[JURIST] The Court of Appeal of Kenya [official website] on Thursday issued orders blocking [text, PDF] the High Court of Kenya’s arrest warrant [JURIST report] for journalist Walter Barasa. Barasa is accused of attempting to bribe witnesses testifying against Deputy President William Ruto [JURIST news archive]. The arrest warrant was originally ordered in cooperation with the International Criminal Court (ICC) [official website], acting pursuant to [ICC summary] the Rome statute [text, PDF], which unsealed the warrant [text, PDF, press release] over one year ago. The warrant was overturned on the basis of an abuse of judicial discretion, in which Barasa argued that the lower court barred him from presenting certain pieces of evidence and from hearing an oral argument on his behalf.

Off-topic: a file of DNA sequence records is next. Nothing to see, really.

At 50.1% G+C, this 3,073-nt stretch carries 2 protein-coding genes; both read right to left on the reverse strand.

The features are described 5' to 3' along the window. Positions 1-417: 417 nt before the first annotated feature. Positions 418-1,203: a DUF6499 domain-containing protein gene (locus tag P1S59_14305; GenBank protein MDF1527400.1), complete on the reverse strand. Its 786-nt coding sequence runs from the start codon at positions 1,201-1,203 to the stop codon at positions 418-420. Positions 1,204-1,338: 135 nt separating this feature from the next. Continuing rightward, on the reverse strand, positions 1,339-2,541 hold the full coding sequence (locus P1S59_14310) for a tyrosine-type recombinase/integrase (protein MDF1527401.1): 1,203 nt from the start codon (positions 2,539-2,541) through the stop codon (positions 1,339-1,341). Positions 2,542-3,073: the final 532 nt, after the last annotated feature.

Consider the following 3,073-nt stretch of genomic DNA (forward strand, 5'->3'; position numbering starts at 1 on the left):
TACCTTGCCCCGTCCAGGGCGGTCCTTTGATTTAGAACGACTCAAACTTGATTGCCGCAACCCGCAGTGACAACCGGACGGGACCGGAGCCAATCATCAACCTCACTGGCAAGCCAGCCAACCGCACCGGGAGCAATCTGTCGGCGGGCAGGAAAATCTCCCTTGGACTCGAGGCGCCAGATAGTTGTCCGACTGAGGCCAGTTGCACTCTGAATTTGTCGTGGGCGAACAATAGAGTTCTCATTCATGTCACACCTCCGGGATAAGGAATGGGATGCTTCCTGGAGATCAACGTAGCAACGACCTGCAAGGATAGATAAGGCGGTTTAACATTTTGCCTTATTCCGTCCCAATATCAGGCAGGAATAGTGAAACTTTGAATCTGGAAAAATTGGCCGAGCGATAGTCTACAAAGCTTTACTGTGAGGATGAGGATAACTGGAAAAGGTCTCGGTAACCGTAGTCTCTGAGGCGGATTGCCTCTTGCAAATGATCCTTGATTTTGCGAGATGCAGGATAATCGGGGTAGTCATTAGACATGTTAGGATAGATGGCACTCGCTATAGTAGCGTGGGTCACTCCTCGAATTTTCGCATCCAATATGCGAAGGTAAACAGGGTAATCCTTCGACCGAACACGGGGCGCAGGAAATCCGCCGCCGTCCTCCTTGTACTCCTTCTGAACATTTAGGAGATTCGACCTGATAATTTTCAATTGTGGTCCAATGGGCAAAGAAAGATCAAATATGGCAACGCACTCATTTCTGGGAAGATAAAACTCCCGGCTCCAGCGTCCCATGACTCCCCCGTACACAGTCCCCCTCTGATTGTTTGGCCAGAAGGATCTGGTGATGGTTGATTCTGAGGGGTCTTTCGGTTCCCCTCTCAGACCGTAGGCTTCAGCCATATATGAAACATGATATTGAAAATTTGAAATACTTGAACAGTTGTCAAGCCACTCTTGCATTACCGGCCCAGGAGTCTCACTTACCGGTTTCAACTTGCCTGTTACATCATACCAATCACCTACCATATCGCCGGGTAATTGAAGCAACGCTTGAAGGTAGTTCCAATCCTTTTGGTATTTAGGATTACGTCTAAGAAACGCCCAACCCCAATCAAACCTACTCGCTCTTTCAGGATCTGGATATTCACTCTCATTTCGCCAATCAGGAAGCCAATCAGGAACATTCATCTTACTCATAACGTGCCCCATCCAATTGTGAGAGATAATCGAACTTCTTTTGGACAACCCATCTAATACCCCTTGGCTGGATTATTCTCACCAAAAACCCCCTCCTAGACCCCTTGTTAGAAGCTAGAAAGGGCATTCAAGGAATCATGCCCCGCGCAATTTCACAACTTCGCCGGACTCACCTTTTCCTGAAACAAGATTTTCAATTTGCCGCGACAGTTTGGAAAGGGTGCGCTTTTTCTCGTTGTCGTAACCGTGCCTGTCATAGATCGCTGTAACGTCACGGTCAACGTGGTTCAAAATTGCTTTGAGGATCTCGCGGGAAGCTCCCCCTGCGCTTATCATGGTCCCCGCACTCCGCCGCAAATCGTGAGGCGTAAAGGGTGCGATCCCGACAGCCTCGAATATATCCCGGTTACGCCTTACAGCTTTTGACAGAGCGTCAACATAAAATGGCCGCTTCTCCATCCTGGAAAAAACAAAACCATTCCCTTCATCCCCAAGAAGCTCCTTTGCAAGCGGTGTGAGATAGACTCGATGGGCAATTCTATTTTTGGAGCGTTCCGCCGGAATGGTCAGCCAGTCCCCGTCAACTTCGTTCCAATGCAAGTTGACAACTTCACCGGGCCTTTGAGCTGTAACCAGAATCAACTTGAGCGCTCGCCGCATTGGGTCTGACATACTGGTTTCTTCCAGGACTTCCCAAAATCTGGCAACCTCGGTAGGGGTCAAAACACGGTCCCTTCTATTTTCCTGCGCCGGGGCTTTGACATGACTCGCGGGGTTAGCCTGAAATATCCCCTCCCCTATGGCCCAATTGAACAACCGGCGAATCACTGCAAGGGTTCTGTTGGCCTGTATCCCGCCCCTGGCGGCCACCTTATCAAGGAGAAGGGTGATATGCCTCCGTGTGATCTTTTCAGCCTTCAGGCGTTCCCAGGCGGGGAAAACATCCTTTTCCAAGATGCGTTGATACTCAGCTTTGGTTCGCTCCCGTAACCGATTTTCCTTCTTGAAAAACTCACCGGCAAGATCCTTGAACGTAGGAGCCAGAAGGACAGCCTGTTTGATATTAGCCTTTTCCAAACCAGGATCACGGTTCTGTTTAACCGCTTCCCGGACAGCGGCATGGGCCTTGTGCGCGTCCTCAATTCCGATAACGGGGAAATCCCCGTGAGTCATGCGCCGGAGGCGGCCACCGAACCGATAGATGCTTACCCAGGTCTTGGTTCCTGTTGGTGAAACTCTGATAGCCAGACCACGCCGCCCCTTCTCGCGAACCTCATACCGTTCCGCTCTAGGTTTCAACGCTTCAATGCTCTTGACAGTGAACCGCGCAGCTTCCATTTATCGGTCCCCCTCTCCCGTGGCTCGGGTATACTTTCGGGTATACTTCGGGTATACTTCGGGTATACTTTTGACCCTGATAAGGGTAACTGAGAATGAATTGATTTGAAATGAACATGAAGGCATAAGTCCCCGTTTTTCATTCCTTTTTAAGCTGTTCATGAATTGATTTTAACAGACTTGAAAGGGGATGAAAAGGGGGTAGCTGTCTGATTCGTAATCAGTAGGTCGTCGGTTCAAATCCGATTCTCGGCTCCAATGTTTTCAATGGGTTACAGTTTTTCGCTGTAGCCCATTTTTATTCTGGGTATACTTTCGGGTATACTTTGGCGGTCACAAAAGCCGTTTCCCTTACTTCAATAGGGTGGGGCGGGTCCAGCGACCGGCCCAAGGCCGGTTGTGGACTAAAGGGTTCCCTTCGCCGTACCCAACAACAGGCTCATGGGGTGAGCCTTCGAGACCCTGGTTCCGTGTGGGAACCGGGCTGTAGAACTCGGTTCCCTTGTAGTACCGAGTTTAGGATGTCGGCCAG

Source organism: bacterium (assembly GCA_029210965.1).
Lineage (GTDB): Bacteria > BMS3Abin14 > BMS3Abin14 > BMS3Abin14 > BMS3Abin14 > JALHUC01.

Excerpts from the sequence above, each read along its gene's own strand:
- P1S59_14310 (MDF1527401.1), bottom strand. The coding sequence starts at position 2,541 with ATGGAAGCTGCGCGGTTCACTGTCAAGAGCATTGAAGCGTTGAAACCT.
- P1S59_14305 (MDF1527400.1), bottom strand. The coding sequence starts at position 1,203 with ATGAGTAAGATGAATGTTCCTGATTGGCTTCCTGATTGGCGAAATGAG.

This is the latest ordeal in the prosecution of President Uhuru Kenyatta, Ruto and their network of influence. The ICC’s trials of Kenyatta and Ruto have been rife with controversy and have drawn heavy criticism from Kenya. In April the ICC granted the prosecution’s request to subpoena eight Kenyan witnesses [JURIST report] in the trial of Ruto. The trial of Kenyatta was adjourned [JURIST report] in April with a new commencement date for the trial set for October 7. In February the Kenyan Attorney General informed the ICC that Kenya would not release Kenyatta’s financial records [JURIST report] without a court order, as required by Kenyan law. Also in February ICC prosecutors requested [JURIST report] an indefinite delay in the trial, claiming that the Kenyan government was interfering with the proceedings. Earlier that month the African Union called for African countries to “speak with one voice” against the trials [JURIST report] of sitting heads of state of Kenya in the ICC. In January the Trial Chamber of the ICC made an oral ruling [JURIST report] that Ruto may be conditionally excused from attending his trial on a continuous basis.